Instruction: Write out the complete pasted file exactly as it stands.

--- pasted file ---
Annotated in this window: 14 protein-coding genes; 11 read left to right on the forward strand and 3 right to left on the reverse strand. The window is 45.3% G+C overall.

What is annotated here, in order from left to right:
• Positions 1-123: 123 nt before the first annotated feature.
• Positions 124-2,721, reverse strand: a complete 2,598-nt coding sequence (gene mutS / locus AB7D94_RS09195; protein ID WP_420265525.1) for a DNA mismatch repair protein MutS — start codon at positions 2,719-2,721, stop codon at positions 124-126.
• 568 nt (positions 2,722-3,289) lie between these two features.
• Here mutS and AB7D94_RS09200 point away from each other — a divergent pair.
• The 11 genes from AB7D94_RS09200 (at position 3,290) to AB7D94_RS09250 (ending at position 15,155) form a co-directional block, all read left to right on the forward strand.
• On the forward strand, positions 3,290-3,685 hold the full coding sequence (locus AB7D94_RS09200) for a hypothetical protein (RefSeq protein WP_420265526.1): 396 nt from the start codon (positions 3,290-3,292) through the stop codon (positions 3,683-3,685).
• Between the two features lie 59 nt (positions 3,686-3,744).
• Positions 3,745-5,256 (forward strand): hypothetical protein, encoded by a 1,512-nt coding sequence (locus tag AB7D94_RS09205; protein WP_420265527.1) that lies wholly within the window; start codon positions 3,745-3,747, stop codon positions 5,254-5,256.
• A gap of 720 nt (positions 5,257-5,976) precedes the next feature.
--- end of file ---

Annotated in this window: 14 protein-coding genes; 11 read left to right on the forward strand and 3 right to left on the reverse strand. The window is 45.3% G+C overall.

What is annotated here, in order from left to right:
• Positions 1-123: 123 nt before the first annotated feature.
• Positions 124-2,721, reverse strand: a complete 2,598-nt coding sequence (gene mutS / locus AB7D94_RS09195; protein ID WP_420265525.1) for a DNA mismatch repair protein MutS — start codon at positions 2,719-2,721, stop codon at positions 124-126.
• 568 nt (positions 2,722-3,289) lie between these two features.
• Here mutS and AB7D94_RS09200 point away from each other — a divergent pair.
• The 11 genes from AB7D94_RS09200 (at position 3,290) to AB7D94_RS09250 (ending at position 15,155) form a co-directional block, all read left to right on the forward strand.
• On the forward strand, positions 3,290-3,685 hold the full coding sequence (locus AB7D94_RS09200) for a hypothetical protein (RefSeq protein WP_420265526.1): 396 nt from the start codon (positions 3,290-3,292) through the stop codon (positions 3,683-3,685).
• Between the two features lie 59 nt (positions 3,686-3,744).
• Positions 3,745-5,256 (forward strand): hypothetical protein, encoded by a 1,512-nt coding sequence (locus tag AB7D94_RS09205; protein WP_420265527.1) that lies wholly within the window; start codon positions 3,745-3,747, stop codon positions 5,254-5,256.
• A gap of 720 nt (positions 5,257-5,976) precedes the next feature.